Maggy Barankitse on why she built what she did

In a short excerpt from a longer interview, the founder and president of Maison Shalom in Burundi explains why she built various parts of Maison Shalom, including schools, homes, a hospital, a movie theater, swimming pool and a morgue.

Marguerite “Maggy” Barankitse is a humanitarian who created Maison Shalom -- House of Peace -- out of the carnage of the Burundian genocide. In nearly 20 years of existence, Maison Shalom has grown to include schools, a hospital, agricultural cooperatives, a microfinance system and other projects.

Maison Shalom began after Barankitse saved 25 children orphaned in a horrific night of mass killing during the civil war between Tutsi and Hutu tribes.

But she has always been clear that her mission is not to build an orphanage or even to help children but rather to help raise them in God’s love and to create a new generation that will break the cycle of violence in her country. The mission of Maison Shalom has expanded to the communities in which the children live, and its holistic initiatives seek to improve the lives of all people.

Barankitse has received many honors, including the UNHCR Nansen Refugee Award, the Opus Prize and the Fondation Chirac Prize for Conflict Prevention. Barankitse received an honorary degree from Duke University at its commencement ceremony in May 2013, when she also spoke at Duke Divinity School.

While on campus, Barankitse was interviewed by journalist David Crabtree about her work with Maison Shalom. Their conversation is presented in a 20-minute video.

Excerpts from that same interview can also be viewed by topic in a series of short video clips. In them, she talks about her phrase “Love made me an inventor,” how she found the courage to create an innovative institution, why she built a morgue, her own struggles with God, the importance of forgiveness, and her view that life is a feast.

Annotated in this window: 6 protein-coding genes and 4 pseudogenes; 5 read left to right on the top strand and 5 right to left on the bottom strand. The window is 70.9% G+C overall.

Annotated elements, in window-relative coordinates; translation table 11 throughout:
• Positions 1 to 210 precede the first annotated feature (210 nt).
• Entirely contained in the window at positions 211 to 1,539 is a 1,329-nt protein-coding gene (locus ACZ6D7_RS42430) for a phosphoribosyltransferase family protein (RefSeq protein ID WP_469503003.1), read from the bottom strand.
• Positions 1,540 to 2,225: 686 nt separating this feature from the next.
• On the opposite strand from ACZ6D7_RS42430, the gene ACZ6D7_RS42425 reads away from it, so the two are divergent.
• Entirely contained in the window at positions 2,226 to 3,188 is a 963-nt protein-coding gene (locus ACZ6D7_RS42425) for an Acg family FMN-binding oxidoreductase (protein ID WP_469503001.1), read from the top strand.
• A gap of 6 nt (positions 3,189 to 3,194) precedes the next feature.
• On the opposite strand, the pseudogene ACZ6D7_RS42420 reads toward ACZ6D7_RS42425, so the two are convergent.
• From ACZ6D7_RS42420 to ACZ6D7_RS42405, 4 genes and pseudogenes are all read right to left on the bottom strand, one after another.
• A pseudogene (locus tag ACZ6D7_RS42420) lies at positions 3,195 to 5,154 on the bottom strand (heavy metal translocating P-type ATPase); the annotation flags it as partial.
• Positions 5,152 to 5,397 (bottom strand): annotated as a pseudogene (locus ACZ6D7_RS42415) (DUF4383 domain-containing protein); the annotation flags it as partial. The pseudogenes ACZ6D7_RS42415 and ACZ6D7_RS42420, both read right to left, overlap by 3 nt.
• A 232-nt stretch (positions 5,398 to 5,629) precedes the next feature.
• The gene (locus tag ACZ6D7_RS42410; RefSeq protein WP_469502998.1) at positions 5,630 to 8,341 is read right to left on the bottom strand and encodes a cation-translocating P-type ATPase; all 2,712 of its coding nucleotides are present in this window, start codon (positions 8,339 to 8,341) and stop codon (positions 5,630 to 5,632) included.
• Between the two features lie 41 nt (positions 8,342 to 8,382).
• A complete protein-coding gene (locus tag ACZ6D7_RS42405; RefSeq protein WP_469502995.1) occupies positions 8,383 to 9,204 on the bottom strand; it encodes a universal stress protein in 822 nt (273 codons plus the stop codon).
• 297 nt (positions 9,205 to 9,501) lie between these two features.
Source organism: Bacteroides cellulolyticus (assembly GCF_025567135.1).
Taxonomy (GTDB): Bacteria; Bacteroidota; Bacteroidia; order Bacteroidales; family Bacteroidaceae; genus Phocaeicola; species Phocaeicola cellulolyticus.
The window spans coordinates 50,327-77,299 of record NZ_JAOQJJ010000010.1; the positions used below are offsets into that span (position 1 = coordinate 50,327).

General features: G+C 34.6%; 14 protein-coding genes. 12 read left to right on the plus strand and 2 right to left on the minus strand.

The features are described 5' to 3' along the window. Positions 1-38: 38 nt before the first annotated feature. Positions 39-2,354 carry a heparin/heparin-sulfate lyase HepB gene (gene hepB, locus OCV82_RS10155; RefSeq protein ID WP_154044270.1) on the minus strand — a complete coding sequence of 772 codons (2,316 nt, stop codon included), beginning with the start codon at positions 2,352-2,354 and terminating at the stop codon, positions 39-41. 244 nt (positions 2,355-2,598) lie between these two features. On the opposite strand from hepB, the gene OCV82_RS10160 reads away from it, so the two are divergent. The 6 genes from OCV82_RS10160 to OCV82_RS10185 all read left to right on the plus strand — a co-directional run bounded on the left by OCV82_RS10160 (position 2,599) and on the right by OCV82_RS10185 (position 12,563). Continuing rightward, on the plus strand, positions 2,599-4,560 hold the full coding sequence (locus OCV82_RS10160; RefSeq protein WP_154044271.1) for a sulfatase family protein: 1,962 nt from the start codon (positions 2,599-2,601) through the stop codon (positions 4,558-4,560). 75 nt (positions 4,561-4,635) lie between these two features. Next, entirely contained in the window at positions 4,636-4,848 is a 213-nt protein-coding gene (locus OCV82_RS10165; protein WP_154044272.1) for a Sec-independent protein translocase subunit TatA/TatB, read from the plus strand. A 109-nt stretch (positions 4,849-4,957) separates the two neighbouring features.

The following transcript has been edited for clarity.

Q: So talk with us a little bit about the deeper significance of why it’s important to include all that’s included there.

When I began to teach children, I saw surrounding me that even those children who have parents need to go to school. If I begin to help only orphans go to school, then tomorrow it’s another social conflict. Then I changed; I said, “No, it’s not the correct way.”

And in the town, I saw that people -- Hutus and Tutsis -- can’t go together in the same place and dialogue.

I said, “Tomorrow, another war will begin, because the people are not together. I’ll build a cinema, and then they can talk together; they can watch movies together.”

I said, “That’s how to give opportunities to dream to those people who suffered so much from the war.” And I put in a swimming pool.

But in one day, in 2001, I got 16 babies, newborn, and 16 mothers dying in giving birth. And I said, “No person can repress a mother.”

It’s like that. Love makes us inventors.

And thinking for the whole community -- because children belong to the community -- not to put them in an institution. The institution can’t educate a child. It’s a family; it’s community.

It’s why I build in a holistic way, to put together and to give -- to [shine] this glory of God, because we are created to [shine], in our face, the glory of God.

And we are the builders of hope. We are not just there to feed or to distribute clothes -- no, to distribute dignity and hope.

Q: All that you’ve been able to accomplish would be remarkable for anyone, but for a woman in Burundi, where the limits are much tougher than any of us can imagine here, it took a phenomenal amount of courage. Where does that courage come from?

When you suffer so much, when you watch your brothers killing your other brothers -- Because I am Christian. When you see a mom dying and you are not able to save her, then you think, “And I am Christian!” I said, “God created us, gave us, with our baptism, with our communion, strength with that.”

And courage. Because I love also my country. A country is a mom; you can’t just abandon your mom when she’s suffering.

And I have so many friends. We are one human family, and God sends me many friends to say, “Come, our sister, we are there; we can just be there and show you that you are not alone.”

This -- Maison Shalom -- is not from my hands. I compare Maison Shalom to a ship; the captain is God. I am there, with others, with you. And I am sure that this ship will reach the destination, to say, “We are one family; stand up in dignity and fight without violence, but with love.”

And I am sure love will always take the last word.